A new image from the Hubble Space Telescope captures a distant galaxy cloaked in a ghostly haze. The recent image was taken using Hubble’s Advanced Camera for Surveys.
Known as NGC 6684, this lenticular galaxy — a cross between a spiral and an elliptical galaxy — is located roughly 44 million light-years from Earth in the constellation Pavo. Lenticular, or lens-shaped, galaxies have a central bulge and disk, but lack distinct arms like those found in spiral galaxies such as the Milky Way.
Typically, lenticular galaxies also have older stellar populations because there isn’t much interstellar matter within them. Such dust and gas is necessary to fuel the creation of new stars. As a result, the galaxies emit a pale light, which, paired with their indistinct structures, appears “ghostly,” according to a statement from NASA.
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Hubble snapped this new view of NGC 6684 as part of a census of the nearby universe entitled “Every Known Nearby Galaxy.” The survey “aims to observe all galaxies within 32.6 million light-years that the telescope has not already visited,” according to the statement.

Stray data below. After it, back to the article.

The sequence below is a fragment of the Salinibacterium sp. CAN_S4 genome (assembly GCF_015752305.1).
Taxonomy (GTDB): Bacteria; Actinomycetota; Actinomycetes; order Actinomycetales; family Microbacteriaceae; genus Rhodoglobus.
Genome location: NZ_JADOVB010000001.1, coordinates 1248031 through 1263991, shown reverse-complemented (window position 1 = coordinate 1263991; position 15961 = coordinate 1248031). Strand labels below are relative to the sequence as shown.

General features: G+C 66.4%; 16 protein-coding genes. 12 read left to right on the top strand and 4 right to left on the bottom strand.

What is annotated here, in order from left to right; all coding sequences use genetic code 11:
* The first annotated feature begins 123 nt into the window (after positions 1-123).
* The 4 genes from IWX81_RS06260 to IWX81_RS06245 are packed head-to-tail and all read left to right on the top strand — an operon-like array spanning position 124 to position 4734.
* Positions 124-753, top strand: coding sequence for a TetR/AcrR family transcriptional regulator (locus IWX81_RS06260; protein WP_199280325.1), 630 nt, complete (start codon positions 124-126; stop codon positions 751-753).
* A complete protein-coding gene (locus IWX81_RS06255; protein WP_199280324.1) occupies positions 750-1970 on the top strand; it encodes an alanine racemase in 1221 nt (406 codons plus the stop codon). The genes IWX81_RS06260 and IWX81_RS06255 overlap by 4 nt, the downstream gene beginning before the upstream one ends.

“Before this program began, Hubble had observed roughly 75% of these nearby galaxies,” NASA officials said in the statement. “Completing this census will reveal insights into the stars making up a wide variety of galaxies, in a wide variety of environments.”
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The Pavo constellation, where NGC 6684 is located, can be found in the southern sky and is one of four constellations that are collectively known as the Southern Birds. Pavo translates from Latin to “peacock.”
The Hubble Space Telescope is a joint project led by the European Space Agency and NASA. The recent image of NGC 6684 was released on Aug. 11.